(Wednesday) 6:00 pm - 8:00 pm CST
Virtual Workshop - Zoom
$20.00 for all registrants
All workshop registrations are final. No refunds.
0.2 Professional Studies
ASLIS is an Approved RID CMP Sponsor for Continuing Education Activities. This Professional Studies program is offered for a total of 0.2 CEUs at Some Content Knowledge Level.
Many times interpreters get stuck with how to interpret a certain word that they
Many times interpreters get stuck with how to interpret a certain word that they end up spelling it. Will the Deaf consumer understand? This workshop will allow them to comprehend the need to think beyond and outside of the box. The main goal is to improve their visual intelligence: think visual, be visual.
My presentation will focus on the history of Visual Vernacular, its prominent features (including facial expressions, gestures, classifiers), and will include a few brief hands-on activities to see the benefits of interpreting in Visual Vernacular or using some of its aspects.
The participants will be able to:
- assess their interpreting skills by thinking outside of the box of how to interpret information.
- examine the importance of becoming more visual in their interpreting.
- analyze facial expressions more to match the tone of their signing.
- develop an understanding on the history of Visual Vernacular.
Daniel Israilov notices every single thing. His eyes capture the smallest details and he learns to imitate with his own art. This is where Visual Vernacular comes in, for him.
Born in Kazakhstan, then moved to Israel at the age of nine. At dinner tables, he’d impersonate family members, cracking up jokes, and telling stories. At twenty-four, there were more platforms to express his art, and he did just that on his social media. The storytelling led him to his wife, whom he married in New York City.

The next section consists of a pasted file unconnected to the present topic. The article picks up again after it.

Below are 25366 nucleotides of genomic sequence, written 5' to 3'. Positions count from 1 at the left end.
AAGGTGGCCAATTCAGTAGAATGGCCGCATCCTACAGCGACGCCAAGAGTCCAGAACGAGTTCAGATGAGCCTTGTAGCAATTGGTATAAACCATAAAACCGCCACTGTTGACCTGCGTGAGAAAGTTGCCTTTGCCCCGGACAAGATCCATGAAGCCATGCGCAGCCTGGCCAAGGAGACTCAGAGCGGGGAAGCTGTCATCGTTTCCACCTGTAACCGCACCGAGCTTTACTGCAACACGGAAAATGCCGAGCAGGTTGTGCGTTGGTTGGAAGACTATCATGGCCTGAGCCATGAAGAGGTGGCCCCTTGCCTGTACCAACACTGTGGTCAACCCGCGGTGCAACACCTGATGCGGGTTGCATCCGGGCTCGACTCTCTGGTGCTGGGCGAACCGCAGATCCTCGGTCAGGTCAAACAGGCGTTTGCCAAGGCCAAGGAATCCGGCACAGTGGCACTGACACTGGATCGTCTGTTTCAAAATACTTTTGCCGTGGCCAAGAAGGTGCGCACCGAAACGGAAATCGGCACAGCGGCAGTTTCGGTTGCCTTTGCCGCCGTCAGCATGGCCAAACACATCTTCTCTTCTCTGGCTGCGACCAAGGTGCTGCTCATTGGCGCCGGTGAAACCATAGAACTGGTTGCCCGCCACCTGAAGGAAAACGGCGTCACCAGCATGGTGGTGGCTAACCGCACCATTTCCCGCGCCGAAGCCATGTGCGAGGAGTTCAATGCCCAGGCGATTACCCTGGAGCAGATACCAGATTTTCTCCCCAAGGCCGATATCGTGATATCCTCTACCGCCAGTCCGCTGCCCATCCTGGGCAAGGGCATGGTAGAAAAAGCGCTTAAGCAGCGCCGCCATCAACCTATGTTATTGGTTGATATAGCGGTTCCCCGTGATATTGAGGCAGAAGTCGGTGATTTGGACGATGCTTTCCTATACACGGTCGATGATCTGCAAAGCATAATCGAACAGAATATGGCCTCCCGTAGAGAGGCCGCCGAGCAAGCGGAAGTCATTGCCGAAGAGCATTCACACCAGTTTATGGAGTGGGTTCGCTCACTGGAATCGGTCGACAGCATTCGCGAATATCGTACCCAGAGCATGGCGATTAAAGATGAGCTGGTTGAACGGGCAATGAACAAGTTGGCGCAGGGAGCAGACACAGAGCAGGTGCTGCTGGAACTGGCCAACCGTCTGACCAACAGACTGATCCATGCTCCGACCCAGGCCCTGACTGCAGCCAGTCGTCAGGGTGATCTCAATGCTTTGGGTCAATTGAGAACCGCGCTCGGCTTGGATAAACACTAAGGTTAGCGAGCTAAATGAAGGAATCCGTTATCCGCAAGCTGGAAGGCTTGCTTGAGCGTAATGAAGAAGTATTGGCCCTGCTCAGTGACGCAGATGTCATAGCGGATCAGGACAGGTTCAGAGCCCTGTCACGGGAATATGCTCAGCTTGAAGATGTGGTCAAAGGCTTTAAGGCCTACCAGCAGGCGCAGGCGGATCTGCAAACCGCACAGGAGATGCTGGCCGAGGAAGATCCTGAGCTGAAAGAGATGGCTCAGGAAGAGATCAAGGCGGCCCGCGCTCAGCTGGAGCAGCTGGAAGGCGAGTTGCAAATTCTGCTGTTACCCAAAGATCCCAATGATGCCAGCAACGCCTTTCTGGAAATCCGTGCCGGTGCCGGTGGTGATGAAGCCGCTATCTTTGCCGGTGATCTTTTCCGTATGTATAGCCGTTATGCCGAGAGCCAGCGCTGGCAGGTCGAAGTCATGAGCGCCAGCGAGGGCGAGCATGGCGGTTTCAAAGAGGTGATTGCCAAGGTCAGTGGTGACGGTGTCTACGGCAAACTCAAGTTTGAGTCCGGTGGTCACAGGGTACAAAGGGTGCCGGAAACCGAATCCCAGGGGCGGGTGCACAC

The city that watered his artistic seeds. As he learned American Sign Language (ASL), he learned what he has been doing all along, is called Visual Vernacular (VV). He continued to immerse himself in telling stories in VV and doing stand up comedy. He was rich in knowledge: knowing four languages and understanding several cultures – it was time for him to deliver.
A year later, he performed at colleges, non-profit organizations, and poetry clubs with his VV stories. He competed at ASL Elements with various talented VV artists. He taught ASL at Sign Language Center, teaching students how to navigate the language.
With the modality of his fingers, his facial expressions and his body movements, he could tell endless stories.
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ASL Interpreting Servicesinfo@aslis.com 5801 Duluth Street, Suite 106, Golden Valley, MN 55422